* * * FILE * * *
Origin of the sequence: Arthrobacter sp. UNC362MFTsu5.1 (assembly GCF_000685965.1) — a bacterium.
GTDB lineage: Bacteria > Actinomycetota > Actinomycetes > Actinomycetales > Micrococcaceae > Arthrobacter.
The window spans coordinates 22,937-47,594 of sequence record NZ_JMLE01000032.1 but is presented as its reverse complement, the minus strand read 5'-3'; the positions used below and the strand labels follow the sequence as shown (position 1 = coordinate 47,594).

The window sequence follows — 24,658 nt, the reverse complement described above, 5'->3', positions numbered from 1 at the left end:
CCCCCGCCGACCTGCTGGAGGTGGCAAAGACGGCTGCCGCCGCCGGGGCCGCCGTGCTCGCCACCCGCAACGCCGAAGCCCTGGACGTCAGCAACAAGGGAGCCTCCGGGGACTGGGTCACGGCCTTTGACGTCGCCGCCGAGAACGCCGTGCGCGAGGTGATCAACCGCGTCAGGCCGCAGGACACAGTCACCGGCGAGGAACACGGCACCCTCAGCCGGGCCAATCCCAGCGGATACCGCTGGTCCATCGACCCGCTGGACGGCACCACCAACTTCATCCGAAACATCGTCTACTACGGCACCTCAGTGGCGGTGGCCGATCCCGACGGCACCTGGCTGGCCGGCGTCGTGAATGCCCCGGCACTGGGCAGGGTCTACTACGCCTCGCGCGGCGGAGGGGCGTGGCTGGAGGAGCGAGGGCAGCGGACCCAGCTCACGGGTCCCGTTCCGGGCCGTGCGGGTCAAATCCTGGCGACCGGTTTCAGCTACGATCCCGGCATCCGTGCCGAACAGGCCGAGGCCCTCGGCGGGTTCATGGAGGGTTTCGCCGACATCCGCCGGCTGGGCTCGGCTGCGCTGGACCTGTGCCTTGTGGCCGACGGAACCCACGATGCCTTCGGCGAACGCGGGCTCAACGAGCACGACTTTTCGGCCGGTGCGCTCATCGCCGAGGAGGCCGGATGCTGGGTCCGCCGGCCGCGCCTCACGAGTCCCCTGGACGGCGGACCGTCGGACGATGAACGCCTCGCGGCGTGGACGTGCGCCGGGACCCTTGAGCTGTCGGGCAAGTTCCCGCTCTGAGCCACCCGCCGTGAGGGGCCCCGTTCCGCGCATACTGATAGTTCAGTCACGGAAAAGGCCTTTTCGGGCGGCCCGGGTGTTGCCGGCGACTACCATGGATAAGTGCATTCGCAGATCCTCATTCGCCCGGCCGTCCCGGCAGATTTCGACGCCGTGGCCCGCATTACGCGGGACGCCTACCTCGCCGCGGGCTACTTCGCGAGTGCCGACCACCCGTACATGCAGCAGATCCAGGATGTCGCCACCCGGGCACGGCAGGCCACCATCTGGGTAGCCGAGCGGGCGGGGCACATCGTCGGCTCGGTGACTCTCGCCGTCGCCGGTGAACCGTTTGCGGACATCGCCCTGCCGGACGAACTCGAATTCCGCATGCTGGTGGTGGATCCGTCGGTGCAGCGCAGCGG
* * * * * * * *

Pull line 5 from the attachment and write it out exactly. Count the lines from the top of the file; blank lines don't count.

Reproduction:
CCCCCGCCGACCTGCTGGAGGTGGCAAAGACGGCTGCCGCCGCCGGGGCCGCCGTGCTCGCCACCCGCAACGCCGAAGCCCTGGACGTCAGCAACAAGGGAGCCTCCGGGGACTGGGTCACGGCCTTTGACGTCGCCGCCGAGAACGCCGTGCGCGAGGTGATCAACCGCGTCAGGCCGCAGGACACAGTCACCGGCGAGGAACACGGCACCCTCAGCCGGGCCAATCCCAGCGGATACCGCTGGTCCATCGACCCGCTGGACGGCACCACCAACTTCATCCGAAACATCGTCTACTACGGCACCTCAGTGGCGGTGGCCGATCCCGACGGCACCTGGCTGGCCGGCGTCGTGAATGCCCCGGCACTGGGCAGGGTCTACTACGCCTCGCGCGGCGGAGGGGCGTGGCTGGAGGAGCGAGGGCAGCGGACCCAGCTCACGGGTCCCGTTCCGGGCCGTGCGGGTCAAATCCTGGCGACCGGTTTCAGCTACGATCCCGGCATCCGTGCCGAACAGGCCGAGGCCCTCGGCGGGTTCATGGAGGGTTTCGCCGACATCCGCCGGCTGGGCTCGGCTGCGCTGGACCTGTGCCTTGTGGCCGACGGAACCCACGATGCCTTCGGCGAACGCGGGCTCAACGAGCACGACTTTTCGGCCGGTGCGCTCATCGCCGAGGAGGCCGGATGCTGGGTCCGCCGGCCGCGCCTCACGAGTCCCCTGGACGGCGGACCGTCGGACGATGAACGCCTCGCGGCGTGGACGTGCGCCGGGACCCTTGAGCTGTCGGGCAAGTTCCCGCTCTGAGCCACCCGCCGTGAGGGGCCCCGTTCCGCGCATACTGATAGTTCAGTCACGGAAAAGGCCTTTTCGGGCGGCCCGGGTGTTGCCGGCGACTACCATGGATAAGTGCATTCGCAGATCCTCATTCGCCCGGCCGTCCCGGCAGATTTCGACGCCGTGGCCCGCATTACGCGGGACGCCTACCTCGCCGCGGGCTACTTCGCGAGTGCCGACCACCCGTACATGCAGCAGATCCAGGATGTCGCCACCCGGGCACGGCAGGCCACCATCTGGGTAGCCGAGCGGGCGGGGCACATCGTCGGCTCGGTGACTCTCGCCGTCGCCGGTGAACCGTTTGCGGACATCGCCCTGCCGGACGAACTCGAATTCCGCATGCTGGTGGTGGATCCGTCGGTGCAGCGCAGCGG